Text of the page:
Thursday, August 16, 2012

Big Government?

Government spending has fallen during this recovery. In spite of what anyone tells you, in spite of what attack ads may say, government spending as a whole in the United States has fallen during this recession/recovery. Regular readers will know that I've written about this before back in the spring. I bring it up again for a few reasons, chief among them being that I think this is critically important to understanding why unemployment remains stubbornly high. The more proximate cause, though, is because I came across this chart, that compares historical post-WWII economic recoveries with our current recovery by comparing different economic indicators:
Any one of these indicators would be worth discussing, but I think there's one in particular (I bet you can guess which) that I want to point out. Yes, that's right, the change in government spending. Note how it is actually negative, while the postwar average is actually almost 20%.

This helps to invalidate one of the GOP's main talking points--that  tremendous and unprecedented levels of government spending are holding back our recovery, presumably because of the "crowding-out effect." For those of you who don't know what crowding-out is, I'll give a brief explanation. The idea is that there is a limited supply of savings available in the economy, and that savings are loaned out by financial intermediaries (like banks) to both the private and public sector. Now, crowding out is when public sector spending quite literally crowds out private sector spending--that is, the government borrows so much of available savings in the economy that banks have to increase the cost of borrowing (interest rates) because of the now-diminished supply. Thus, borrowing money is much more expensive for the private sector and hinders business expansion.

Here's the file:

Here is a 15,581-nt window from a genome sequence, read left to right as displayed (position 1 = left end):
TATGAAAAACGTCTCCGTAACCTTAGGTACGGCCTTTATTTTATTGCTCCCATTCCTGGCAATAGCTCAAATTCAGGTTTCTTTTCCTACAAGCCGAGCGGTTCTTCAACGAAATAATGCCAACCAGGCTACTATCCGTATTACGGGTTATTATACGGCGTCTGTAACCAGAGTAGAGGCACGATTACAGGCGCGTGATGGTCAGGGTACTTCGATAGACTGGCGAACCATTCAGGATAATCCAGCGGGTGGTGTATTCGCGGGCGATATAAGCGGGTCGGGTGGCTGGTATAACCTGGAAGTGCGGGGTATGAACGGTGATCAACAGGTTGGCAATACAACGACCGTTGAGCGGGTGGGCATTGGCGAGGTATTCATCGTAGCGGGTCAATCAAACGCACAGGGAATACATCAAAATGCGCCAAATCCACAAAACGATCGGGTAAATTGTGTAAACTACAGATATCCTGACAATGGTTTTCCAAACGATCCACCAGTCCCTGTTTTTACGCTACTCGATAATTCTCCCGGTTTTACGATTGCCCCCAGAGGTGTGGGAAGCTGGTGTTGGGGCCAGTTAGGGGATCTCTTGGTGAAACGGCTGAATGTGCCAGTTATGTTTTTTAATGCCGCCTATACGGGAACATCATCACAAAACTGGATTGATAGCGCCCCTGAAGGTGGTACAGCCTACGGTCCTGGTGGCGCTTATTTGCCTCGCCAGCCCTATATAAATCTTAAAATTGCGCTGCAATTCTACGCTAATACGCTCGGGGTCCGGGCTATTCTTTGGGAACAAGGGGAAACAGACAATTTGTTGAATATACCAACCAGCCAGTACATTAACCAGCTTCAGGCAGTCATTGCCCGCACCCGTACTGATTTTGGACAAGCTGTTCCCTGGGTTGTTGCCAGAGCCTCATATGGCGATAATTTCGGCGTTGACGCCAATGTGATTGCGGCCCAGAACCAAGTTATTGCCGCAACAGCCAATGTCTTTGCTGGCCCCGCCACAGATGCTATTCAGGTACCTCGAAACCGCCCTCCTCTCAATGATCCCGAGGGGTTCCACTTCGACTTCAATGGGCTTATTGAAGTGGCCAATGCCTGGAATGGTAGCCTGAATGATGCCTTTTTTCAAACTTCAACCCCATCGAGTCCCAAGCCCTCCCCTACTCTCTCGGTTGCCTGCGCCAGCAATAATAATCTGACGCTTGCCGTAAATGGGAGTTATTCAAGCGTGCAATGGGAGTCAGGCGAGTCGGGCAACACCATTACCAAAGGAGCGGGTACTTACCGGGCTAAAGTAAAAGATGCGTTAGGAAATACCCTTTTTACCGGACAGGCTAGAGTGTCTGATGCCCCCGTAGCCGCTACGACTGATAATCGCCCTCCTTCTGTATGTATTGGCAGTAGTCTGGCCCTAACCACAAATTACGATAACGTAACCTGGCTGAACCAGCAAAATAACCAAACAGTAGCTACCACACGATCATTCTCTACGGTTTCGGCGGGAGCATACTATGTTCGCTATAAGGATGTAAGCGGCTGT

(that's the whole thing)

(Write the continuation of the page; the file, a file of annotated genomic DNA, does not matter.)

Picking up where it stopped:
Let me be perfectly clear on this: crowding out is not going on right now. Interest rates are tremendously low. "But Andre," you say, "interest rates are only low because the Fed is holding them down by buying bonds! If they stopped buying bonds, rates would spike!" Not so, dear readers. Not so. How do I know this? Well, between June and September of 2011, the Fed stopped its bond-buying programs and interest rates failed to spike:


Anyways, you get the idea. Rates tumbled. Crowding out isn't taking place right now, both for this reason as well as the fact that government spending as a whole in the US economy has fallen by about 5% during the tepid recovery. 

Personally, I am of the persuasion that the decline in government spending is in part the cause for our persistently sluggish employment growth. In fact, I just found another study, this time by the Brookings Institute, that says that our current unemployment rate would be 7.1% had public sector employment held at the 2001-2007 average levels. 

Once again, I have to point out the irony of it all. In spite of GOP assertions to the contrary, Obama's big government isn't so big. And that's a huge part of why we're still in this mess.